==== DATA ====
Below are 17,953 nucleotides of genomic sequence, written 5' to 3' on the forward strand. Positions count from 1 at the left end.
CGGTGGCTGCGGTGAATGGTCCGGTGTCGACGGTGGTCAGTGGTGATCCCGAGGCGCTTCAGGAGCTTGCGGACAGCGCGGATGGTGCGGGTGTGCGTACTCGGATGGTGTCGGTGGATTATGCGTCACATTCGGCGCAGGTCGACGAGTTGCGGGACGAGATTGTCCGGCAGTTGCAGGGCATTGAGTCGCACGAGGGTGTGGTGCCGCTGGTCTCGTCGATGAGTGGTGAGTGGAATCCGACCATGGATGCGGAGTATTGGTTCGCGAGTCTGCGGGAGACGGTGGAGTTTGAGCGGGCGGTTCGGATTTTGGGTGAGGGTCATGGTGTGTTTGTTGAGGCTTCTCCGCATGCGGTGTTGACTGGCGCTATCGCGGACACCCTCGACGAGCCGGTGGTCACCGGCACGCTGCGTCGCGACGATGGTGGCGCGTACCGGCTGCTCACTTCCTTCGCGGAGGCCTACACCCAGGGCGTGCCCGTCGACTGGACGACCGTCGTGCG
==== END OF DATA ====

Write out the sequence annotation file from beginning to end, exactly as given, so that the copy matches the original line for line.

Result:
Below are 17,953 nucleotides of genomic sequence, written 5' to 3' on the forward strand. Positions count from 1 at the left end.
CGGTGGCTGCGGTGAATGGTCCGGTGTCGACGGTGGTCAGTGGTGATCCCGAGGCGCTTCAGGAGCTTGCGGACAGCGCGGATGGTGCGGGTGTGCGTACTCGGATGGTGTCGGTGGATTATGCGTCACATTCGGCGCAGGTCGACGAGTTGCGGGACGAGATTGTCCGGCAGTTGCAGGGCATTGAGTCGCACGAGGGTGTGGTGCCGCTGGTCTCGTCGATGAGTGGTGAGTGGAATCCGACCATGGATGCGGAGTATTGGTTCGCGAGTCTGCGGGAGACGGTGGAGTTTGAGCGGGCGGTTCGGATTTTGGGTGAGGGTCATGGTGTGTTTGTTGAGGCTTCTCCGCATGCGGTGTTGACTGGCGCTATCGCGGACACCCTCGACGAGCCGGTGGTCACCGGCACGCTGCGTCGCGACGATGGTGGCGCGTACCGGCTGCTCACTTCCTTCGCGGAGGCCTACACCCAGGGCGTGCCCGTCGACTGGACGACCGTCGTGCG